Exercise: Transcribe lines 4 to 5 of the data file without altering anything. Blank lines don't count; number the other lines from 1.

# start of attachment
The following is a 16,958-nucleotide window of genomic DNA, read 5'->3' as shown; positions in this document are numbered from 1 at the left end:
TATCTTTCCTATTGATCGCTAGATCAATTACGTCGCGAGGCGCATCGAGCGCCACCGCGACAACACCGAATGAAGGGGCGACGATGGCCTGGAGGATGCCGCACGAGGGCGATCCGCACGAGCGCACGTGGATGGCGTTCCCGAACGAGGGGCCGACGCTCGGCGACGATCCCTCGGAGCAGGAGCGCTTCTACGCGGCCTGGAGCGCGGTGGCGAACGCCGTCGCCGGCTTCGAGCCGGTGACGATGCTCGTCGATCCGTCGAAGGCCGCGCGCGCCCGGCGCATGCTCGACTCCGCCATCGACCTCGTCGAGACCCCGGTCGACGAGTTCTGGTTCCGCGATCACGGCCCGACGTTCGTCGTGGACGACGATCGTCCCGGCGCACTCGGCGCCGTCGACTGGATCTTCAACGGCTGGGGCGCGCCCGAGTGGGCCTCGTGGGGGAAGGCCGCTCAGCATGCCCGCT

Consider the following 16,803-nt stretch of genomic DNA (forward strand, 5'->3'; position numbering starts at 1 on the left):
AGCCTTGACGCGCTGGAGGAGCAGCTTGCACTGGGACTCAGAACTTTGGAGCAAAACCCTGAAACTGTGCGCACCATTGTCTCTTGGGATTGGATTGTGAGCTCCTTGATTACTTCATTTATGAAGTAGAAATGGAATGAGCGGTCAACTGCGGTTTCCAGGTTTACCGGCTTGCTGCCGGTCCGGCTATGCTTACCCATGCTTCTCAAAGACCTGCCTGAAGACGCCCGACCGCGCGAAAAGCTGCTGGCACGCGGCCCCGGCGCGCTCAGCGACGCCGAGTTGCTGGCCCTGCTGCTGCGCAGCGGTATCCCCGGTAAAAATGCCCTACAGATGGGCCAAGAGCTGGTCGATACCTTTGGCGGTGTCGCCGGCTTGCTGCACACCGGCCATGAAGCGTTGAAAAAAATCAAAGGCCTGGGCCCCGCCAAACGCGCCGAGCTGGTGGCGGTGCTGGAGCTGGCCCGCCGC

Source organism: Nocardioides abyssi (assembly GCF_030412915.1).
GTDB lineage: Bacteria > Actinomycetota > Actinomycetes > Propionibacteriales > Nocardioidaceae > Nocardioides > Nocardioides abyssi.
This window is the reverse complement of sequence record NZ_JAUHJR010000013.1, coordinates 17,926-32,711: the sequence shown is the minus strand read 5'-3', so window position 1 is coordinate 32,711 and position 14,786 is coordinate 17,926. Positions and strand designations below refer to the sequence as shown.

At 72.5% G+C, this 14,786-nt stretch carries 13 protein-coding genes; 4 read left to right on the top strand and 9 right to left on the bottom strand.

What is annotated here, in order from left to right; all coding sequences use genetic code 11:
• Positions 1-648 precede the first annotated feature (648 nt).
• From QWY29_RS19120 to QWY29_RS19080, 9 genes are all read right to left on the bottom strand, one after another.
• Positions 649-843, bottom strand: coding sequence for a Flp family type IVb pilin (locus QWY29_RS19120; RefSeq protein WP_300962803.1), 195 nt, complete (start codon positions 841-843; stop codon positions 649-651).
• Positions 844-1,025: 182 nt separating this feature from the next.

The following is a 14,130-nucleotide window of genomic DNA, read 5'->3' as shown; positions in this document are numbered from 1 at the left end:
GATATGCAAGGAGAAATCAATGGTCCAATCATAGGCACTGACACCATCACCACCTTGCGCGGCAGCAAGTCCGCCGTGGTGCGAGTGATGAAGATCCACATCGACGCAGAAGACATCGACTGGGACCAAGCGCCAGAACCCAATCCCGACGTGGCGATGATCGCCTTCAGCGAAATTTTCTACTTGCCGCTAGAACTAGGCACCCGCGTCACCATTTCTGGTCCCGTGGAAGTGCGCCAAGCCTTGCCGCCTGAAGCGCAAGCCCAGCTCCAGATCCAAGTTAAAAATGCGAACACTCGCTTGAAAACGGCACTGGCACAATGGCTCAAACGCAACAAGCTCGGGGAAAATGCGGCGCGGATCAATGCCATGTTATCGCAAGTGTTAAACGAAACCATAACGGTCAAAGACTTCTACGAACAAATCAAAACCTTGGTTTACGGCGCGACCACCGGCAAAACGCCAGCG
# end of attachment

AGCCTTGACGCGCTGGAGGAGCAGCTTGCACTGGGACTCAGAACTTTGGAGCAAAACCCTGAAACTGTGCGCACCATTGTCTCTTGGGATTGGATTGTGAGCTCCTTGATTACTTCATTTATGAAGTAGAAATGGAATGAGCGGTCAACTGCGGTTTCCAGGTTTACCGGCTTGCTGCCGGTCCGGCTATGCTTACCCATGCTTCTCAAAGACCTGCCTGAAGACGCCCGACCGCGCGAAAAGCTGCTGGCACGCGGCCCCGGCGCGCTCAGCGACGCCGAGTTGCTGGCCCTGCTGCTGCGCAGCGGTATCCCCGGTAAAAATGCCCTACAGATGGGCCAAGAGCTGGTCGATACCTTTGGCGGTGTCGCCGGCTTGCTGCACACCGGCCATGAAGCGTTGAAAAAAATCAAAGGCCTGGGCCCCGCCAAACGCGCCGAGCTGGTGGCGGTGCTGGAGCTGGCCCGCCGC

Source organism: Nocardioides abyssi (assembly GCF_030412915.1).